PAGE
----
This 1963 Corvette convertible once played a prominent role in the original owner’s life, including apparently transporting his new baby Rick home from the hospital in 1968.
Somewhere along the way, though, the car fell out of favor after 11 years and 85,000 miles of use, perhaps because of a cooling issue, or maybe it just wasn’t a suitable family car and hasn’t been driven since 1974.
The original owner’s son, all grown up now, has inherited the car, but now he’s ready to liquidate his dad’s estate and send this Sting Ray to a new home via a listing on Bring a Trailer.
This second-generation Corvette was sold new by Circle Chevrolet in Red Bay, New Jersey, and the original MSRP was $5,018.75. After trading in a 1957 Ford for which he received $818.25 and paying a $100 down payment, the customer drove out the door owing $4,100 – not bad for a new Sting Ray said to be worth $50,000 today in fair condition. With just one day left in the auction, however, the high bid has climbed to only $36,000.
Naturally after sitting so long, the car does come with some issues.
The Riverside Red paint could definitely use a respray, though the body appears to be in decent condition. A receipt from 1965 does show some minor fiberglass repairs to the front end apparently made after an accident. The matching red interior has seen better days, with the driver’s seat, door panel, and dash cracked now and possibly covered with mildew from sitting so long. It’ll also need new carpet and a replacement for the missing radiator, as well as some new dials and switches on the console, and the bumpers will need to be rechromed due to pitting. While a white ragtop is included with the sale, it looks like there is at least one small hole in the fabric. It’ll also need a set of new tires, too, and don’t forget about the possibility of rust from being in that New Jersey air so many years.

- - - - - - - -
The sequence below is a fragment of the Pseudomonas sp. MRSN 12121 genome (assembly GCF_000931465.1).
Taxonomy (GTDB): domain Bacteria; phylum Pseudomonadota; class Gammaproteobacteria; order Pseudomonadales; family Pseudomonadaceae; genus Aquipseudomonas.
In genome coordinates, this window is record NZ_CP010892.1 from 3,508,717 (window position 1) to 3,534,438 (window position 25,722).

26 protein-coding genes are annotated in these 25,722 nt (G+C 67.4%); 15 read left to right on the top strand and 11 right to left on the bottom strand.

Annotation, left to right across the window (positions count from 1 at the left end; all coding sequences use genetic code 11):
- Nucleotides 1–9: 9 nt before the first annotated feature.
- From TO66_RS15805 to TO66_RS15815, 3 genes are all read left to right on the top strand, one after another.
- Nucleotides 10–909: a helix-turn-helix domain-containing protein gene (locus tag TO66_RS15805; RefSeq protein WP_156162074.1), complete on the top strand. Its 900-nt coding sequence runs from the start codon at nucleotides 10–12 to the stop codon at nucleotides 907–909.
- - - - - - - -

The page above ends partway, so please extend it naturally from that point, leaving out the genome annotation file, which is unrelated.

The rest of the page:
But the news isn’t all grim. The original 327 L76 V8 that produced 340 horsepower is still under the hood, and it’s still linked to the original four-speed manual transmission. How well those operate today we don’t know, however.
The new owner will also receive a passel of original documentation, including the original bill of sale, a couple of vintage photos showing the original owner standing next to the car in better days as well as the aforementioned photo of the baby coming home from the hospital, service records, and manufacturer’s literature, along with a clean New Jersey title.
Corvettes for Sale: 1955 Roadster Was Used to Test 3-Speed Manual Transmissions
Corvettes for Sale: Chocolate ’65 Corvette Roadster with Custom ‘Corvette Summer’ Flares
Stunning 1963 Corvette Split Window Restomod From Jeff Hayes Customs Headed to Barrett-Jackson